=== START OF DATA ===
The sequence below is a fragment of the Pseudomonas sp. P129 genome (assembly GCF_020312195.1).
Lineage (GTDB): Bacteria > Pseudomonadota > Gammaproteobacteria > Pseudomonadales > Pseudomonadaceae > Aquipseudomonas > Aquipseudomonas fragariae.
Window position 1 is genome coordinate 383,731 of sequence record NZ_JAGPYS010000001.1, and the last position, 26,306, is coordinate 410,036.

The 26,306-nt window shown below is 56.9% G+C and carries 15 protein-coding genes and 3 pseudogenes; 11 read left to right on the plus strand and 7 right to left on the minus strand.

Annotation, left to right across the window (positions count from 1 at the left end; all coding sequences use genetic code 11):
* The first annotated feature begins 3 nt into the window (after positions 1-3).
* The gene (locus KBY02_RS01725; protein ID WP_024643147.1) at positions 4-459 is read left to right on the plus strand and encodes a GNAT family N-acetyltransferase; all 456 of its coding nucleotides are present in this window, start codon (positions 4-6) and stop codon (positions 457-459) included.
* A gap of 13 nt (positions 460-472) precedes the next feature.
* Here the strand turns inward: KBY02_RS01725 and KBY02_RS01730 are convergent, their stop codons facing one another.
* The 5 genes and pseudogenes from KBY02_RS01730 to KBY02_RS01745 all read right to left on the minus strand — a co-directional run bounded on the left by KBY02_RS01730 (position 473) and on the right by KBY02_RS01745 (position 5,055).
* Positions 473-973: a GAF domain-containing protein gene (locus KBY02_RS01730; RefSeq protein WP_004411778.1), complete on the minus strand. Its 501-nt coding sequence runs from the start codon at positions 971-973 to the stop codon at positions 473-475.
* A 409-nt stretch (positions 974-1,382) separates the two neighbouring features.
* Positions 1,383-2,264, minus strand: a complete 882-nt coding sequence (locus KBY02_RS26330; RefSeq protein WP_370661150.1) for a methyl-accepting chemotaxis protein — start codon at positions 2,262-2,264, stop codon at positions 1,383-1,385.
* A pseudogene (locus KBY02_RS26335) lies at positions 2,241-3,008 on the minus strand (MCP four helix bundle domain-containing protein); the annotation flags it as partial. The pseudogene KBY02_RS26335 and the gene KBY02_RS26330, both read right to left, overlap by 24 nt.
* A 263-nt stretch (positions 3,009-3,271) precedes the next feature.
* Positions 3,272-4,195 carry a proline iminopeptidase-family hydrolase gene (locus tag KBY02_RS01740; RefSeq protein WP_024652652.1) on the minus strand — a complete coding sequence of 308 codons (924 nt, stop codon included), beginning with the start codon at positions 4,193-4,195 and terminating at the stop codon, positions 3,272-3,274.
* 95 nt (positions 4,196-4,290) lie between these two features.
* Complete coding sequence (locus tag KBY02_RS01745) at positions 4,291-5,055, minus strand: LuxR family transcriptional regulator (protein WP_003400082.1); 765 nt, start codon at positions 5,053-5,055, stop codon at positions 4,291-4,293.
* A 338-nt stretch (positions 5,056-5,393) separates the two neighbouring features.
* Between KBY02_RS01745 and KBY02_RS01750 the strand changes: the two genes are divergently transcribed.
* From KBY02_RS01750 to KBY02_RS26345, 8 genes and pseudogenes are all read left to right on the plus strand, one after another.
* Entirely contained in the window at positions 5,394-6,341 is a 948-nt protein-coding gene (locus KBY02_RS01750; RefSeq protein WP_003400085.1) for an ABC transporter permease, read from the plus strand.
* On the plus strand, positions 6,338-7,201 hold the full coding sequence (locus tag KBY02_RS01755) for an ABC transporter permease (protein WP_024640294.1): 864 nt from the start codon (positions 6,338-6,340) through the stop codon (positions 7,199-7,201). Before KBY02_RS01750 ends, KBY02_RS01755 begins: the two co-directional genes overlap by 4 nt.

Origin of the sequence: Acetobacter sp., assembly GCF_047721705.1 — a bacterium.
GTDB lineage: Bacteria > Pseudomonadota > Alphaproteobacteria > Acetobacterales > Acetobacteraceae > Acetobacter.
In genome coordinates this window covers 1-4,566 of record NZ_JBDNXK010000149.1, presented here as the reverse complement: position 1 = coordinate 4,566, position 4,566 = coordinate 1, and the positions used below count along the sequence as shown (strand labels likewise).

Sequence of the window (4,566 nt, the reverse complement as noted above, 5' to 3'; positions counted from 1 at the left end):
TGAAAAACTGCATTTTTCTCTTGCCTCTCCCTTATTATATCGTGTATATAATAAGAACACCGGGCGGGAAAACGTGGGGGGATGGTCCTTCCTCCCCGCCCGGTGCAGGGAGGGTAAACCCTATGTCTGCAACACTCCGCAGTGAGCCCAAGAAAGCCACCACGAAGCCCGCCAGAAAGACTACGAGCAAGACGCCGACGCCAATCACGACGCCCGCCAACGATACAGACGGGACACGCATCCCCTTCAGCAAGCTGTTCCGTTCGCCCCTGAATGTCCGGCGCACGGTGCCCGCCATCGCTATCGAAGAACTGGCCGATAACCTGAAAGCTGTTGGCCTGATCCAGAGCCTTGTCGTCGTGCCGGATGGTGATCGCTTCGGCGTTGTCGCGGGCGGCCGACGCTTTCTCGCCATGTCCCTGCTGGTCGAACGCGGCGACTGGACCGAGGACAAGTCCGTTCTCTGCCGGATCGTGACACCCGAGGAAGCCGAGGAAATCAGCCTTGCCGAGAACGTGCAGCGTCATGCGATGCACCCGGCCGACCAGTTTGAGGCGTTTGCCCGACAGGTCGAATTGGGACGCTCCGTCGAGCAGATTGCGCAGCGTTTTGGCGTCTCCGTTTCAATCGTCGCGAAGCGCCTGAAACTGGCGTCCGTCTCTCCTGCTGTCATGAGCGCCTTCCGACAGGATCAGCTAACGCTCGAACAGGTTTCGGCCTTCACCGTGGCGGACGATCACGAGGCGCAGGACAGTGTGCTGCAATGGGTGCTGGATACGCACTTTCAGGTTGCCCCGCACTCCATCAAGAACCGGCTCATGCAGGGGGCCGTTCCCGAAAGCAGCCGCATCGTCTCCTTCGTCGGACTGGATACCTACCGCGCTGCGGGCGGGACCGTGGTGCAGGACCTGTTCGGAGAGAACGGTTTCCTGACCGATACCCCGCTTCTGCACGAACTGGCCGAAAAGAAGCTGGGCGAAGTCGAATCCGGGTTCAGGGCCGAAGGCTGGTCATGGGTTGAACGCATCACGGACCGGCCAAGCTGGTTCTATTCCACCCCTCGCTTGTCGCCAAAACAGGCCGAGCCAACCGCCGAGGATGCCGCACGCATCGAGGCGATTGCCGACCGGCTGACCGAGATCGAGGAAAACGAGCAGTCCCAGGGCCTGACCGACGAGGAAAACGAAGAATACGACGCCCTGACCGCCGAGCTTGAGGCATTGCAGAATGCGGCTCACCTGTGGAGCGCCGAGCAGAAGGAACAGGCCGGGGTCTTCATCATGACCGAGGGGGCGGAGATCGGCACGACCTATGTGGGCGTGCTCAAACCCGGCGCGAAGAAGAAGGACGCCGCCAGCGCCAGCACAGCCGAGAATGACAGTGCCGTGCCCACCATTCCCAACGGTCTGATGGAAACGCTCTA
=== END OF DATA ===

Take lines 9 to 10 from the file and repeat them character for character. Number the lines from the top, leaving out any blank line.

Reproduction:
* Here the strand turns inward: KBY02_RS01725 and KBY02_RS01730 are convergent, their stop codons facing one another.
* The 5 genes and pseudogenes from KBY02_RS01730 to KBY02_RS01745 all read right to left on the minus strand — a co-directional run bounded on the left by KBY02_RS01730 (position 473) and on the right by KBY02_RS01745 (position 5,055).